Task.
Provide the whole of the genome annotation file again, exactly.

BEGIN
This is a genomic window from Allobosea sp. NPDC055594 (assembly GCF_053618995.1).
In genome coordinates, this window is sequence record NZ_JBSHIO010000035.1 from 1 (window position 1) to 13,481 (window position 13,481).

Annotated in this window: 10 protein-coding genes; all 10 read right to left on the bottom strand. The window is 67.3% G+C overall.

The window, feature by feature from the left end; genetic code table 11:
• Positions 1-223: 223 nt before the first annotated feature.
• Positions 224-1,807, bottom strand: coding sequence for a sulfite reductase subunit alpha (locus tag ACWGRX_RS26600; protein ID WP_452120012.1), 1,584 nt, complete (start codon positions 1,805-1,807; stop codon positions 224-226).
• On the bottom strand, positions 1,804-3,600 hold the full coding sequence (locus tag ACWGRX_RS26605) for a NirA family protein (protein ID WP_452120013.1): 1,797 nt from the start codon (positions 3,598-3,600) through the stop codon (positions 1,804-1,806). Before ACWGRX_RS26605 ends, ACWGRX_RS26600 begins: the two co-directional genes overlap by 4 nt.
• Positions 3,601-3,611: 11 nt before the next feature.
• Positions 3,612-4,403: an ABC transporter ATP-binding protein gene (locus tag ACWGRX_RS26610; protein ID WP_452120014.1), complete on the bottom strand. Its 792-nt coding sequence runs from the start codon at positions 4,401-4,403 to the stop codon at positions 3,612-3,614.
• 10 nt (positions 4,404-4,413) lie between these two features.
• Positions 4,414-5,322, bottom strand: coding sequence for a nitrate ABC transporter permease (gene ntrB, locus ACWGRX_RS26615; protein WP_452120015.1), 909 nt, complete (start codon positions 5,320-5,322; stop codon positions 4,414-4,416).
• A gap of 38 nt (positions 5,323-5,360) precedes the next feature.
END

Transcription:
This is a genomic window from Allobosea sp. NPDC055594 (assembly GCF_053618995.1).
In genome coordinates, this window is sequence record NZ_JBSHIO010000035.1 from 1 (window position 1) to 13,481 (window position 13,481).

Annotated in this window: 10 protein-coding genes; all 10 read right to left on the bottom strand. The window is 67.3% G+C overall.

The window, feature by feature from the left end; genetic code table 11:
• Positions 1-223: 223 nt before the first annotated feature.
• Positions 224-1,807, bottom strand: coding sequence for a sulfite reductase subunit alpha (locus tag ACWGRX_RS26600; protein ID WP_452120012.1), 1,584 nt, complete (start codon positions 1,805-1,807; stop codon positions 224-226).
• On the bottom strand, positions 1,804-3,600 hold the full coding sequence (locus tag ACWGRX_RS26605) for a NirA family protein (protein ID WP_452120013.1): 1,797 nt from the start codon (positions 3,598-3,600) through the stop codon (positions 1,804-1,806). Before ACWGRX_RS26605 ends, ACWGRX_RS26600 begins: the two co-directional genes overlap by 4 nt.
• Positions 3,601-3,611: 11 nt before the next feature.
• Positions 3,612-4,403: an ABC transporter ATP-binding protein gene (locus tag ACWGRX_RS26610; protein ID WP_452120014.1), complete on the bottom strand. Its 792-nt coding sequence runs from the start codon at positions 4,401-4,403 to the stop codon at positions 3,612-3,614.
• 10 nt (positions 4,404-4,413) lie between these two features.
• Positions 4,414-5,322, bottom strand: coding sequence for a nitrate ABC transporter permease (gene ntrB, locus ACWGRX_RS26615; protein WP_452120015.1), 909 nt, complete (start codon positions 5,320-5,322; stop codon positions 4,414-4,416).
• A gap of 38 nt (positions 5,323-5,360) precedes the next feature.